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Heavy Medal: A Mock Newbery Blog
Inside Heavy Medal

What’s Missing?

9780545870740_p0_v1_s192x300The year’s almost over and the 2017 Heavy Medal has been going for three and a half months.   We’ll announce our “Long List” on Friday, which will include roughly 18 titles that we’ll use for our on-line voting in early February.  You’d think by now we’d have covered every book with a decent shot at Newbery recognition.  But of course we haven’t.  Roxanne, Sharon, and I have chosen to highlight books that have caught our attention because of their high quality (as we see it) or the attention they’ve gotten from others (reviews, buzz, etc.). But we’ve all read books that we didn’t have time to highlight, or chose not to.  And, speaking for myself, I have not read every book that I’d hoped to.   

By my count we’ve written about 20 posts on single titles and covered another 20 or so in posts where we group more than one book in a related theme.  So that’s 40+.  Reader nominations have identified 60+ titles so far, with more to come for December, so we clearly left out many with strong support.  And additional titles of interest have shown up in comments to posts.  So there are a bunch of noteworthy books out there that we just haven’t had time or space to feature.  And of course we have no idea at all what the real Committee has nominated.   

Here are a few that I regret not getting to so far:  

I read ME AND MARVIN GARDENS by Amy King fairly early in the year.  It’s an intriguing first children’s novel (with three starred reviews) by one of the most interesting YA authors around (aka A. S. King).  IT ALL COMES DOWN TO THIS by Karen English (four starred reviews) is a very strong historical fiction title, taking place during the Watts riots of 1965.  I considered writing about SHORT by Holly Sloan early on (only one starred review), but chose WELL THAT WAS AWKWARD instead and never got back to it.   And I worry that I haven’t looked hard enough at one prequel, THE PEARL THIEF by Elizabeth Wein (five stars), and one sequel, THICK AS THIEVES by Megan Whalen Turner (four stars).

Anything else that we’ve missed?  Late publications, under-the-radar, small press titles?  Others that haven’t been mentioned at all by readers or bloggers on Heavy Medal?  Is there a book out there that has a chance to surprise everyone on February 12th when the awards are finally announced?   

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Steven Engelfried About Steven Engelfried

Steven Engelfried is the Library Services Manager at the Wilsonville Public Library in Oregon. He served on the 2010 Newbery committee, chaired the 2013 Newbery Committee, and also served on the 2002 Caldecott committee. You can reach him at sengelfried@yahoo.com.

Comments

  1. THINGS THAT SURPRISE YOU by Jennifer Maschari was a pleasant little treat for me this year. It’s received zero stars, which is kind of shocking to me. The characters were well developed, and the plot – although fairly familiar and trope-y – will resonate with a lot of children. I thought the treatment of the subject was realistic and thoughtful, and the struggles of Emily, the protagonist, were all-too-familiar (and will be for a lot of middle school kids). It hurt my heart to read the book, but I thought it was lovely.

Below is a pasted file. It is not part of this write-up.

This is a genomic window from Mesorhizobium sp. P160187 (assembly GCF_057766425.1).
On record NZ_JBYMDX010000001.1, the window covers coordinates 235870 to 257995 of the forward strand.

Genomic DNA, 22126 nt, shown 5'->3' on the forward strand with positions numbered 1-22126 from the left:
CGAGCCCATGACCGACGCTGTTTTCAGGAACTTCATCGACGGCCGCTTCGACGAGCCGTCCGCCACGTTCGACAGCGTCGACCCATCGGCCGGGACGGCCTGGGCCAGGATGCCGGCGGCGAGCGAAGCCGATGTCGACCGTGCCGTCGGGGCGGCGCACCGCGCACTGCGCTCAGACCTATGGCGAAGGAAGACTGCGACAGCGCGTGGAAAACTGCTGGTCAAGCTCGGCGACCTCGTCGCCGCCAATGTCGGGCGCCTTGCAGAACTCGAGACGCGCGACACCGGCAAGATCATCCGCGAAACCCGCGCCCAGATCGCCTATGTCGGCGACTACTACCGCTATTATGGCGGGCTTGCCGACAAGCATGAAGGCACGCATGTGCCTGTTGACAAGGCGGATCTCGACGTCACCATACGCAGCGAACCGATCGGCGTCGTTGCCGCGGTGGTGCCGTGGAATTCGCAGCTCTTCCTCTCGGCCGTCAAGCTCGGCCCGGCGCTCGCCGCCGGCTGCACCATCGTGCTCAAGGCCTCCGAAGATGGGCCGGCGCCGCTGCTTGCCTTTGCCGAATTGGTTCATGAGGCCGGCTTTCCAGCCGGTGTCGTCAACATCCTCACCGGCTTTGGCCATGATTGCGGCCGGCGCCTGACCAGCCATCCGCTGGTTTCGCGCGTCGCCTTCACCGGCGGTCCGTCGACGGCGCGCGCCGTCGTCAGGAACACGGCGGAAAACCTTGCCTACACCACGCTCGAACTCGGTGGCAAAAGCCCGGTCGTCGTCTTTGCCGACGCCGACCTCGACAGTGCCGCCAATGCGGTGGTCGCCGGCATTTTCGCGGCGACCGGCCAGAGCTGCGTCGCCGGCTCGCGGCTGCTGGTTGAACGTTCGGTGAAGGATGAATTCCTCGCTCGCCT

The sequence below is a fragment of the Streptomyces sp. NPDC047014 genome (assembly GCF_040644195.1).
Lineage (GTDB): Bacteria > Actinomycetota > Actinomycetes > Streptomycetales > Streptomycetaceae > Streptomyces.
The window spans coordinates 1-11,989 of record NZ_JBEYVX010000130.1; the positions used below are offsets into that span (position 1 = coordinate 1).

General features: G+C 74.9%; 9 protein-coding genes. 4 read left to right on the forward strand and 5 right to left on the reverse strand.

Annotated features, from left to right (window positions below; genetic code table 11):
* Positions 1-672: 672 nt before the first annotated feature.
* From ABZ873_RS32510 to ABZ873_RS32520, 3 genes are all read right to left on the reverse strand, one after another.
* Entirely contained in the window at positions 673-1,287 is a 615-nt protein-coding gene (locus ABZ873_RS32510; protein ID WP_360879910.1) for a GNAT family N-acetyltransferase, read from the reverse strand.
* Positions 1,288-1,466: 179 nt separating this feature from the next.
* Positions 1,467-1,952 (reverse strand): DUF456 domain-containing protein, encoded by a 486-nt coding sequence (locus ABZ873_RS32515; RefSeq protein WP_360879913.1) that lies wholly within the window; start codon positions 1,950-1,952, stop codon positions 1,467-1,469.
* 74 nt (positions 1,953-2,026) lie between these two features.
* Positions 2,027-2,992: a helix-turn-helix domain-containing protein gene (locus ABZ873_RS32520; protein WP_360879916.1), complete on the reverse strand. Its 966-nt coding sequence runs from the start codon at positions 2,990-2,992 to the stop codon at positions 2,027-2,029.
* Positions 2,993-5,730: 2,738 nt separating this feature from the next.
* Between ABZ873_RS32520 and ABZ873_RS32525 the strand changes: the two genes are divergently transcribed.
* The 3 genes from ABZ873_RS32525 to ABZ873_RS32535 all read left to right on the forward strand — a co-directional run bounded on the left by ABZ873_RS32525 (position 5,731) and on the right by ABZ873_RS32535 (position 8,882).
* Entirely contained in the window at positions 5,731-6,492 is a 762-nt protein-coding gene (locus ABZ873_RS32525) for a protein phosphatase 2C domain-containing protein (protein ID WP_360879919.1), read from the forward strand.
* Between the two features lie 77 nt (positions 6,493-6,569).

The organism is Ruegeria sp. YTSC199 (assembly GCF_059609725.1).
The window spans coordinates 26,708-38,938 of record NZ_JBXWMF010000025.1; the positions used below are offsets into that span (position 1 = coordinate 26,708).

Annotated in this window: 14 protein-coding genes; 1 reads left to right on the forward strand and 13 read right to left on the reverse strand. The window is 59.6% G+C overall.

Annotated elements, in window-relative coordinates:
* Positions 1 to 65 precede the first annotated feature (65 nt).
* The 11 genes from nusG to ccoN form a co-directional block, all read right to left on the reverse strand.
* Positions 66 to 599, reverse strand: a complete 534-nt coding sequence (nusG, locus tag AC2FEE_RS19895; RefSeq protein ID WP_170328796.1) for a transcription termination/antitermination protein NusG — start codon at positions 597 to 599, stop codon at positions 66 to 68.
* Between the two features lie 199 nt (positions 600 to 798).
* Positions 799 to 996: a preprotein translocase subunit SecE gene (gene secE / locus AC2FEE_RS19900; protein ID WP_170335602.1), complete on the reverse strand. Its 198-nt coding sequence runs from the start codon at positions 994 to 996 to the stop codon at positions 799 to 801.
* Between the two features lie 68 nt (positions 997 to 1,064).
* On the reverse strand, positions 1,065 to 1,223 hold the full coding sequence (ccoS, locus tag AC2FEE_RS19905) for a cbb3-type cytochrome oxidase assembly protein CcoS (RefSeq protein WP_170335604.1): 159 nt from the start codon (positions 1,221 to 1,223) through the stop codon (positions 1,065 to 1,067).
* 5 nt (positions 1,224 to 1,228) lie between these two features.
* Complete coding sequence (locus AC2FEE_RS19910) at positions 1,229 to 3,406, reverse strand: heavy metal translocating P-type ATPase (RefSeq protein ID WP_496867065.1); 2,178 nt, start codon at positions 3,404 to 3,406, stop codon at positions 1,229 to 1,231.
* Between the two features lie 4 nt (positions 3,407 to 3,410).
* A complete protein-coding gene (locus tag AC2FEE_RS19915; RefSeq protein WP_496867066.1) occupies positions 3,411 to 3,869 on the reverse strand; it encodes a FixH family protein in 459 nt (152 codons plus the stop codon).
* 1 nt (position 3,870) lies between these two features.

2. I’m a little surprised that there hasn’t been any talk about THREE PENNIES by Melanie Crowder. It’s a really unique, interesting, and to me very moving take on what could be a familiar story of a girl in foster care who can’t give up on the idea of finding her birth mother, told in very short chapters from a variety of viewpoints, some human, some not–a bit reminiscent of AS King’s Printz Honor book Please Ignore Vera Dietz, but very firmly middle grade. The book has 2 starred reviews.

  3. Meredith Burton says:

    The Marvelwood Magicians, by Diane Zahler, (Boyd Mills Press), is a wonderful book. I don’t believe it received any stars, but the characters are diverse, and the main character’s struggle to hold onto her identity is very vivid and relatable. The fantasy circus setting is also vivid.

  4. Derrick Barnes’s Crown: An Ode to the Fresh Cut? Getting loads of Caldecott attention, but text s terrific too.

    • I second this. I loved that book.

    • Steven Engelfried Steven Engelfried says:

      Just read this. Interesting to think of as Newbery. The “ode” is excellent with or without pictures.

      • Rereading has me moving it to the top of my Good Reads Newbery list.

      • I agree, Steve. Unlike LAST STOP, which for me, didn’t work without the images – CROWN absolutely does. Your use of the word “ode” is apt – the text very much comes across as a stirringly written adulation poem. Each word is so precise and perfect. It doesn’t edge out THE WAR I FINALLY WON for me, but I’d be thrilled to see a shiny silver or gold on its cover.

      • Oh, geez. Right.

        “Ode” isn’t your word, Steve. It’s right there on the darn cover. Anyway, I’m going to read it for the umpteenth time because it just so happens to be sitting in my office. Yay!

  5. The message of The Crown seemed really vain to me, and I couldn’t get past that. Despite the suggestion that each style has its own place and strength, the overall idea that one’s self-image and self-worth can be tied to appearance is an unusual theme.
    The illustrations were for me much stronger than the text. I found the text font strangely pedestrian on the page, too, considering how the hand-lettered words on the title page were so brilliant. Aside from the uniqueness of the book, I don’t think it rises to award level.

  6. One Amazing Elephant!!!

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